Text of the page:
Distributed by Women Make Movies, 462 Broadway, New York, NY 10013; 212-925-0606
Produced by Anit Breuer
Directed by Anat Zuria
VHS, color, 63 min.
College - Adult
Women's Studies, Jewish Studies
Reviewed by Maureen Puffer-Rothenberg, Valdosta State University, Valdosta, GA
Anat Zuria’s documentary Purity examines the Orthodox Jewish tradition of immersion in the miqveh, a ritual bath designed to purify a woman after her menstrual period. Jewish law (Halachot) prohibits even the slightest physical contact between husband and wife during her menstruation and for seven days afterwards, until she performs the ritual bath; otherwise she is “unpure” and must not be touched. Zuria’s film examines her own experience and that of several modern Israeli women who view the miqveh variously as a cherished tradition, a functional obligation, or a meaningless, even demeaning, religious practice.
As the film opens, Zuria arrives at her uninviting neighborhood miqveh. The camera follows her into a building resembling a doctor’s office, lingering on details of the miqveh chamber-- the steps into the bath look slippery, and the pipes pumping “pure” water into the tiled chamber appear old and worn. Zuria complies with the ancient tradition but obviously finds it humiliating; the miqveh attendant even questions her about whether she has brushed her teeth, washed between her toes or combed her hair.
Zuria’s experience of the miqveh is intercut with comments from other women who are struggling with the requirements of ritual purity. Her primary subjects are Natalie, whose husband of eight years divorced her because she stopped performing the ritual miqveh bath; Shira, a bride-to-be whose mother is teaching her about the miqveh; and Katy, who has somewhat modified her observation of purity but suffers from menstrual irregularities and is still constrained by Halachot.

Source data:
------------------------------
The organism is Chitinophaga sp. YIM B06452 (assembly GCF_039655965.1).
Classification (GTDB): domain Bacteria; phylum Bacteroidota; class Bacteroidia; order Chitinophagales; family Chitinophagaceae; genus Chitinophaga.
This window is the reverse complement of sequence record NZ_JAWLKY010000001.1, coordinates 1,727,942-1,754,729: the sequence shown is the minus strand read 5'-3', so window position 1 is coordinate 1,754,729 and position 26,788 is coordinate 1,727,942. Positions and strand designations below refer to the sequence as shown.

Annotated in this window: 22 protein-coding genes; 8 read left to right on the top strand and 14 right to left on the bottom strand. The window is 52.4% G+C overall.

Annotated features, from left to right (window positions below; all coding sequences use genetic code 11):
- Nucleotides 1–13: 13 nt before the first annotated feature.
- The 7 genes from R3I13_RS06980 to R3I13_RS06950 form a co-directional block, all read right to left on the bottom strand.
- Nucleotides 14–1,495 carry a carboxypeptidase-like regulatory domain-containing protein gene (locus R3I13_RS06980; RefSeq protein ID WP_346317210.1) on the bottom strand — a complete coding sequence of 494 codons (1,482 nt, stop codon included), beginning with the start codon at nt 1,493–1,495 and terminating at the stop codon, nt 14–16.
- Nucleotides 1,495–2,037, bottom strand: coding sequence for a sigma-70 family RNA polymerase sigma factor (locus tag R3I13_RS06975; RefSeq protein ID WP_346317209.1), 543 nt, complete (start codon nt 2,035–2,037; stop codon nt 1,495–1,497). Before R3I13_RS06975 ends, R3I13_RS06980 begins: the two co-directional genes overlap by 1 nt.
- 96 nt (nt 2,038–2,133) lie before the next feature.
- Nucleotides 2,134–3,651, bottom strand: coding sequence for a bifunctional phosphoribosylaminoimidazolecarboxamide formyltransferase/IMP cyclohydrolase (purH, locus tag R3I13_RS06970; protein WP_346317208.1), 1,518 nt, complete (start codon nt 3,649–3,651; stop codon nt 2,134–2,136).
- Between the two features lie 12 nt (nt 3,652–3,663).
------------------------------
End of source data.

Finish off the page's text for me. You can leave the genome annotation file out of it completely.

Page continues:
Zuria’s intimate style lends great depth and richness to the film; her close shots of the women’s faces are as eloquent as their speech. Even subjects who appear only briefly are given these evocative close-ups. Zuria’s camera seeks out details that highlight the woman’s perspective-- dishwater swirls down a drain; a religious advisor smiles beneath an elaborate hat; Shira folds her fiancé’s clothes as he looks on; Katy’s daughter makes a cup of tea.
The soundtrack is primarily in Hebrew, subtitled in English. While the subtitles contain several misspellings of English words, this is a minor flaw relative to the overall impact and beauty of the film.
Purity deals frankly with sexual matters and menstruation and is appropriate for mature groups, particularly college classes in Jewish and women’s studies or those interested in women’s issues in the Orthodox Jewish community.
- Jerusalem International Film Festival, Mayor Award for Best Documentary Film
- Golden FIPA Award in Creative Documentary